On his Contra Corner this week, David Stockman, former budget director during the Reagan administration and author of “The Great Deformation,” published a series of charts illustrating the fact that the United States has undergone serious price inflation since the year 2000.
Despite the Federal Reserve and Wall Street experts arguing that the U.S. is experiencing deflation, Stockman utilized economic data to highlight the fact that the average household has had to deal with immense price inflation for everyday products for the past decade.
“Inflation has continued to run below the committee’s two percent objective… the FOMC continues to expect inflation to move gradually back towards its objective….(but)… is mindful that inflation running persistently below its objective could pose risks to economic performance,” said Fed Chair Janet Yellen.
This is no accident of course. The Federal Reserve’s money printing ways have caused the rising prices of meat, oil, coffee and eggs. The ultra-rich might not be suffering from this price inflation, but the low- and middle-class are. When the central bank prints obscene amounts of money, it benefits the well-connected, the affluent and the elite, but as the money trickles through the system the rest of us are stuck with devalued money.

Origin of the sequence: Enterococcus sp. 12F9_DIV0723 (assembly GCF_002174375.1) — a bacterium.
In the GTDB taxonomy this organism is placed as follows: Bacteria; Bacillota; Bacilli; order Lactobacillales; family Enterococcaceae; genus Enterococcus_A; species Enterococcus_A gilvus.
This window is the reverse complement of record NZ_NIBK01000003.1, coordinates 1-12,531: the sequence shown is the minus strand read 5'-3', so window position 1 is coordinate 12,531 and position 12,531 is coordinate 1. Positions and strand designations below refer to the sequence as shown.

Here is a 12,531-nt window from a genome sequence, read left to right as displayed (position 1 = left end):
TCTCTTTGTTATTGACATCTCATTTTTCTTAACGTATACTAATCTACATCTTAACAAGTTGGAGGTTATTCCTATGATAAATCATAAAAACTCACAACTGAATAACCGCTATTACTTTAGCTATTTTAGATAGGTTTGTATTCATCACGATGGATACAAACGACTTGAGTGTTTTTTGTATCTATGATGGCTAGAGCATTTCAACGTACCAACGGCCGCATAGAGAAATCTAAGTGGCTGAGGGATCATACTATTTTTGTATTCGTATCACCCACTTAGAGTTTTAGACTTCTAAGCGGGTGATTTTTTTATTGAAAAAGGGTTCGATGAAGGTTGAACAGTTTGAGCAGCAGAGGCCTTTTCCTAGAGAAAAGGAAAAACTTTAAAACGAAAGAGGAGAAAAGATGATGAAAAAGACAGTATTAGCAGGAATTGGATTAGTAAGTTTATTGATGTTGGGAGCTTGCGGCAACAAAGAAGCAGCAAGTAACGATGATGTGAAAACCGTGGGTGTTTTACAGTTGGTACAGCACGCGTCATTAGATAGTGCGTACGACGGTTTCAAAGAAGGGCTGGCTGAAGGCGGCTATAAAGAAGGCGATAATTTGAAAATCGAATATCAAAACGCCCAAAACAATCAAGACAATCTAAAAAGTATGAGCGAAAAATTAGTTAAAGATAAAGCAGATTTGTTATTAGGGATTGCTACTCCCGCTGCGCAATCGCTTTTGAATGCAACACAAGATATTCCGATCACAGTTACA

Here are some of the examples Stockman provided readers with in his “Let them eat iPads” blog post:
– Barrel of oil: $24.11 in Jan. 2000 | $100 in Mar. 2014 | 314.8 percent increase
– Gallon of gas: $1.27 in Jan. 2000 | $3.51 in Mar. 2014 | 176.4 percent increase
– Dozen eggs: $0.97 in Jan. 2000 | $2.00 in Mar. 2014 | 106.2 percent increase
– Movie ticket: $5.25 in Jan. 2000 | $10.25 in Mar. 2014 | 95.2 percent increase
– Postage stamp: $0.33 in Jan. 2000 | $0.49 in Mar. 2014 | 48.5 percent increase
We reported this week that the U.S. Department and Agriculture projected higher price food inflation this year and pegged the number between 2.5 and 3.5 percent. For the past six to eight years, food price inflation was higher than overall price inflation.
Here is what Henry Hazlitt had to say about inflation from his 1964 work “What You Should Know About Inflation”:
“Let us see what happens under inflation, and why it happens. When the supply of money is increased, people have more money to offer for goods. If the supply of goods does not increase — or does not increase as much as the supply of money — then the prices of goods will go up. Each individual dollar becomes less valuable because there are more dollars. Therefore more of them will be offered against, say, a pair of shoes or a hundred bushels of wheat than before. A “price” is an exchange ratio between a dollar and a unit of goods. When people have more dollars, they value each dollar less. Goods then rise in price, not because goods are scarcer than before, but because dollars are more abundant.”
So when Fed Chair Janet Yellen promises the American people that she will “do all that I can,” be afraid. Be very afraid, especially when you look at your wallet and the devalued funds in your savings account.